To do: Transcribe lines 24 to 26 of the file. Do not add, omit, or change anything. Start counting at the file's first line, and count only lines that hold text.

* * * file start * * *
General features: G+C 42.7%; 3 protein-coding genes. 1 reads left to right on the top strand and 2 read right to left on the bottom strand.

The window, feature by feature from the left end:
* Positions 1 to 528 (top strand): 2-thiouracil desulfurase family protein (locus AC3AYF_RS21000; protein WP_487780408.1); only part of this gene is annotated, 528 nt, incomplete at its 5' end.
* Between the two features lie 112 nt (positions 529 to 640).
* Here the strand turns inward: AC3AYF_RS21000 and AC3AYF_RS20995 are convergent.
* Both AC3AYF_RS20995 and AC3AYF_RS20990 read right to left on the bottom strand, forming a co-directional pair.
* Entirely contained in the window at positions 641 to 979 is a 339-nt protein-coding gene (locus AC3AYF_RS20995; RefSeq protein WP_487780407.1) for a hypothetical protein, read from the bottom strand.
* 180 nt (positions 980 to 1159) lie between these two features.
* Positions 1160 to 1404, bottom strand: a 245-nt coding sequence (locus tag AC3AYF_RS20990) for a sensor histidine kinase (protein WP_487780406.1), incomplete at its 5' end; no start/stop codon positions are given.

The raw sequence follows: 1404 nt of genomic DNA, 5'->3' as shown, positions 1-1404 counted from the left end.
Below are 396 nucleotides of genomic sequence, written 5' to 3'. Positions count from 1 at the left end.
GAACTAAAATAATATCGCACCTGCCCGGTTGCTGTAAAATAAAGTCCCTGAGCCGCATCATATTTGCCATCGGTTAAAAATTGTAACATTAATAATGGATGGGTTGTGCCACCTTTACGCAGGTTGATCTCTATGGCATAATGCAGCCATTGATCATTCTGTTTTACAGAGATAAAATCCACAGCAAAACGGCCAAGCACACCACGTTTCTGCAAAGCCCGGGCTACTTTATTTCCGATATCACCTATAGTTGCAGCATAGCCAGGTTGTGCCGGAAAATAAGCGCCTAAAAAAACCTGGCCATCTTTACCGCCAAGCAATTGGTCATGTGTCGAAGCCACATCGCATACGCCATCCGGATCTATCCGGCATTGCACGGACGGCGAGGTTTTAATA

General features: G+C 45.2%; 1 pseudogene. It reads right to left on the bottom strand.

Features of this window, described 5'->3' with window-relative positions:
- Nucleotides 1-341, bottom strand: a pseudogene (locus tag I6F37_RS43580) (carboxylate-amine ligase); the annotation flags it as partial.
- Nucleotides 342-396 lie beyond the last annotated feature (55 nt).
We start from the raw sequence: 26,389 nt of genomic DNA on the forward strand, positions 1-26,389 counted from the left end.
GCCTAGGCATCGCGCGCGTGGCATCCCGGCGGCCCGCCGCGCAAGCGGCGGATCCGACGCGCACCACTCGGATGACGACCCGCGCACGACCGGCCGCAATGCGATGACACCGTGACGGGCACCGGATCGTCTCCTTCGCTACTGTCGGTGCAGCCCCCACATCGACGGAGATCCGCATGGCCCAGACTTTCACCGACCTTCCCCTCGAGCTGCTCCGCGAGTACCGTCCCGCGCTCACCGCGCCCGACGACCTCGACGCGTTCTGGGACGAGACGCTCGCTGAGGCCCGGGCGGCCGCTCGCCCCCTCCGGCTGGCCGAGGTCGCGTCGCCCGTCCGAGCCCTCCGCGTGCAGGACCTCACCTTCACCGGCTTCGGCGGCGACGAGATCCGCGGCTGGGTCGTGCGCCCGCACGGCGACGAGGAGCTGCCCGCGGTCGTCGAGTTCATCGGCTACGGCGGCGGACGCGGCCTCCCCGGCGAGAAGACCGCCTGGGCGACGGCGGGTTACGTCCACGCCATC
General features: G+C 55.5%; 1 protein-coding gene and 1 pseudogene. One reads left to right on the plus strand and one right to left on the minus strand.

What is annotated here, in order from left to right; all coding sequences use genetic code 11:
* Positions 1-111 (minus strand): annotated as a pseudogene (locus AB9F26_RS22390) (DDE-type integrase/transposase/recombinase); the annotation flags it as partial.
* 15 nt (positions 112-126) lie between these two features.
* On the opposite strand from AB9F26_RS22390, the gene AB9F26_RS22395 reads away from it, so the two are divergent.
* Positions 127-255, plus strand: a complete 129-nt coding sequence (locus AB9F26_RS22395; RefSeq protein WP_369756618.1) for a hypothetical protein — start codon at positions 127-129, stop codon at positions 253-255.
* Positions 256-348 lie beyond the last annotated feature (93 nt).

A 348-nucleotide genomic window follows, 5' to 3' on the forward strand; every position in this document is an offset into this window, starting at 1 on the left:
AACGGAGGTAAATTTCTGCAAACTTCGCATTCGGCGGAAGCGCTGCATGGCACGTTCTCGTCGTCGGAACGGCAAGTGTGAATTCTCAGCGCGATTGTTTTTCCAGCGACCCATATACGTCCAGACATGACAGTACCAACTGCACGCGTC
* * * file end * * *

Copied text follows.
* Positions 127-255, plus strand: a complete 129-nt coding sequence (locus AB9F26_RS22395; RefSeq protein WP_369756618.1) for a hypothetical protein — start codon at positions 127-129, stop codon at positions 253-255.
* Positions 256-348 lie beyond the last annotated feature (93 nt).

A 348-nucleotide genomic window follows, 5' to 3' on the forward strand; every position in this document is an offset into this window, starting at 1 on the left: